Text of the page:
The Daily

Posts Tagged ‘public domain’

Russian Book Jackets from the 1930s

January 7, 2016 | by

E. Kuznetsov, Circus, 1931.

These Russian book jackets from the thirties are among the many riches on offer in the New York Public Library’s newly enhanced digital collections. Below are some favorites; you can see the whole collection hereRead More »

Empty Your Own Chamber Pot, and Other News

January 7, 2016 | by

Tolstoy’s family circle at Yasnaya Polyana, ca. 1905.

I’m Not Dead Yet

January 6, 2016 | by

The nineteenth-century obsession with premature burial.

Antoine Wiertz, The Premature Burial, 1854.

I was eleven when the family cat died—we found her on the cold concrete floor of the garage—but once we’d buried her in the backyard and erected a modest wooden cross, it occurred to me that she might not be dead. Sure, I had seen her dead, had held her dead body, but what if we’d been premature, what if she were only sleeping very, very stilly? The thought haunted me: I had a few nightmares where her little calico paw came jutting up through the ground, as in the archetypal images of zombie uprising. I went so far as to visit the grave with a trowel in hand, but the ground was soft and spongy, the soil still unsettled, and I got the creeps. I convinced myself the cat was extremely, entirely deceased.

Maybe I should’ve been more diligent. There was a big story a year ago about Bart, a bona fide zombie cat from Tampa Bay, who “clawed his way out of the grave” after five days underground. You’ll find that vivid, morbid phrase in almost all the coverage: “clawed his way out of the grave.” I missed all this in 2015, but it’s been brought to life again by the black magic of the news cycle: this is the first anniversary of Bart’s resurrection. “ZOMBIE CAT WHO CLAWED HIMSELF OUT OF GRAVE AFTER BEING KNOCKED DOWN BY CAR IS UNRECOGNIZABLE A YEAR ON,” read one headline this week, indicating Bart’s revivified fluffiness. “ ‘ZOMBIE CAT’ NOW AT THE CENTER OF CUSTODY BATTLE,” said another. Read More »

History of the Beef Cattle Industry in Illinois

December 2, 2015 | by

Gustave Courbet, Young Ladies on the Banks of the Seine (Summer), 1856.

It’s late, and you’re still awake. Allow us to help with Sleep Aid, a series devoted to curing insomnia with the dullest, most soporific texts available in the public domain. Tonight’s prescription: “Cattle Barons and Pioneer Drovers of Illinois,” a chapter from Frank Webster Farley’s History of the Beef Cattle Industry in Illinois, a 1915 thesis submitted “for the degree of Bachelor of Science in Agriculture in the College of Agriculture of the University of Illinois.”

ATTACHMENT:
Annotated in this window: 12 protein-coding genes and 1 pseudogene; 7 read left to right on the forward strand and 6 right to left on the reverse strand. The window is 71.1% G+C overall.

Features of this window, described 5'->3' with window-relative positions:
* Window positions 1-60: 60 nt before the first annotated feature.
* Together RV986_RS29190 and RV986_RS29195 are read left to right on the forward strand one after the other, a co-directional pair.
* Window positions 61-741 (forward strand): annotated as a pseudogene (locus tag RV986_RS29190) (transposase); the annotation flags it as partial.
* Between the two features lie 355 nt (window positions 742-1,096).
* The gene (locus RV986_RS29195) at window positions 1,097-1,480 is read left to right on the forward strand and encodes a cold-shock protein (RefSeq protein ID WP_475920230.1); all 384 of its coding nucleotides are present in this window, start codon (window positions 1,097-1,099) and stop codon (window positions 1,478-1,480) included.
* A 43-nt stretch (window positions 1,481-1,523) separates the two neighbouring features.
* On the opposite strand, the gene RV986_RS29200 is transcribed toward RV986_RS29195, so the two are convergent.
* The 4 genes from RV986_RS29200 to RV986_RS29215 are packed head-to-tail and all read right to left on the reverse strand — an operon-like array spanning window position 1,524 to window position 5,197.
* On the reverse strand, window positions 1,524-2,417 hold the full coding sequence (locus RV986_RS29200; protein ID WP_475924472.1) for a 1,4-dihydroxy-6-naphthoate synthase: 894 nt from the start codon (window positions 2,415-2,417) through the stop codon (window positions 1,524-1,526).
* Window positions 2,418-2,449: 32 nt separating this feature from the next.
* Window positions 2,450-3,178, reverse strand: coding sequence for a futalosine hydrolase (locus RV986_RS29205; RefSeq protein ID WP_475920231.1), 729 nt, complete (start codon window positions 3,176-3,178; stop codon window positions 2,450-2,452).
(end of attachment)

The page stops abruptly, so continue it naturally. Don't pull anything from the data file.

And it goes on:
Previous to the end of the first quarter of the nineteenth century, no droves of cattle were seen in the country west of Ohio. The first drove ever driven from Illinois was taken from Springfield, through Chicago, to Green Bay, Wisconsin, in 1825, by Colonel William S. Hamilton. Beginning with this date, the practice of collecting cattle into droves and driving them to market soon grew from a minor occupation into an industry within itself; beef cattle that were grown and fattened in Illinois were gathered together into large droves by men who made it a business, and were driven to the then great cattle markets on the sea board. Foremost among these early pioneer cattlemen were: Jacob Strawn, John T. Alexander, B. F. Harris, and Tom C. Ponting. In the scope of their operations, Jacob Strawn and John T. Alexander exceeded many of the conspicuous operators in the rise and fall of the range industry in this state. These men owned hundreds of acres of the prairie land of the state, on which they collected enormous droves of cattle. These cattle were grazed here throughout the spring and summer, then were fed during the winter. It was no uncommon occurrence for one of these operators to buy all the corn for sale during one season in three or four counties. The next spring these fat bullocks were trailed across the level country to the eastern mountain ranges, over which they climbed to reach Lancaster, Philadelphia, and New York. Cincinnati and Buffalo received a few of these cattle, but most of them were driven on through to the markets on the sea board, where better prices were obtained. These cities bore about the same relation to the livestock traffic of those days as Chicago, St. Louis, Kansas City, and St. Joseph bear to the cattle trade of today; they were the collecting points for the business, and the slaughterers who bought them either salted the carcasses down in barrels and casks or sold them to local consumers. Other dealers, however, bought some of these cattle and drove them on to smaller towns nearer the coast. “In the census of 1850, it was recorded that Illinois alone sent 2,000 head of cattle each week to the New York market.” Read More »